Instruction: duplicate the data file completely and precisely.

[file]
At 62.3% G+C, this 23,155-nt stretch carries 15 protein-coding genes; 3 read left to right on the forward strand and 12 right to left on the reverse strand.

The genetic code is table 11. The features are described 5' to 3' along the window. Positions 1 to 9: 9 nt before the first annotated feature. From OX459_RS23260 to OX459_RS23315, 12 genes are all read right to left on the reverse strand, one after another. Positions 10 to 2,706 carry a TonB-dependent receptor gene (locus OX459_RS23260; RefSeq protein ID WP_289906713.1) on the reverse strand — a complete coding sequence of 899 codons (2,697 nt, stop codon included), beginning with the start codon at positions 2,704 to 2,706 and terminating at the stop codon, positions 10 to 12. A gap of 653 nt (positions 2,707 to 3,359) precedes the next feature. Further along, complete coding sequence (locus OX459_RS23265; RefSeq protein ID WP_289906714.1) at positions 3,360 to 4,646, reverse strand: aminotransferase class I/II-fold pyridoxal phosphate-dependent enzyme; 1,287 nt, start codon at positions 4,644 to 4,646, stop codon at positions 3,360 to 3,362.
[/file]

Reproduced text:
At 62.3% G+C, this 23,155-nt stretch carries 15 protein-coding genes; 3 read left to right on the forward strand and 12 right to left on the reverse strand.

The genetic code is table 11. The features are described 5' to 3' along the window. Positions 1 to 9: 9 nt before the first annotated feature. From OX459_RS23260 to OX459_RS23315, 12 genes are all read right to left on the reverse strand, one after another. Positions 10 to 2,706 carry a TonB-dependent receptor gene (locus OX459_RS23260; RefSeq protein ID WP_289906713.1) on the reverse strand — a complete coding sequence of 899 codons (2,697 nt, stop codon included), beginning with the start codon at positions 2,704 to 2,706 and terminating at the stop codon, positions 10 to 12. A gap of 653 nt (positions 2,707 to 3,359) precedes the next feature. Further along, complete coding sequence (locus OX459_RS23265; RefSeq protein ID WP_289906714.1) at positions 3,360 to 4,646, reverse strand: aminotransferase class I/II-fold pyridoxal phosphate-dependent enzyme; 1,287 nt, start codon at positions 4,644 to 4,646, stop codon at positions 3,360 to 3,362.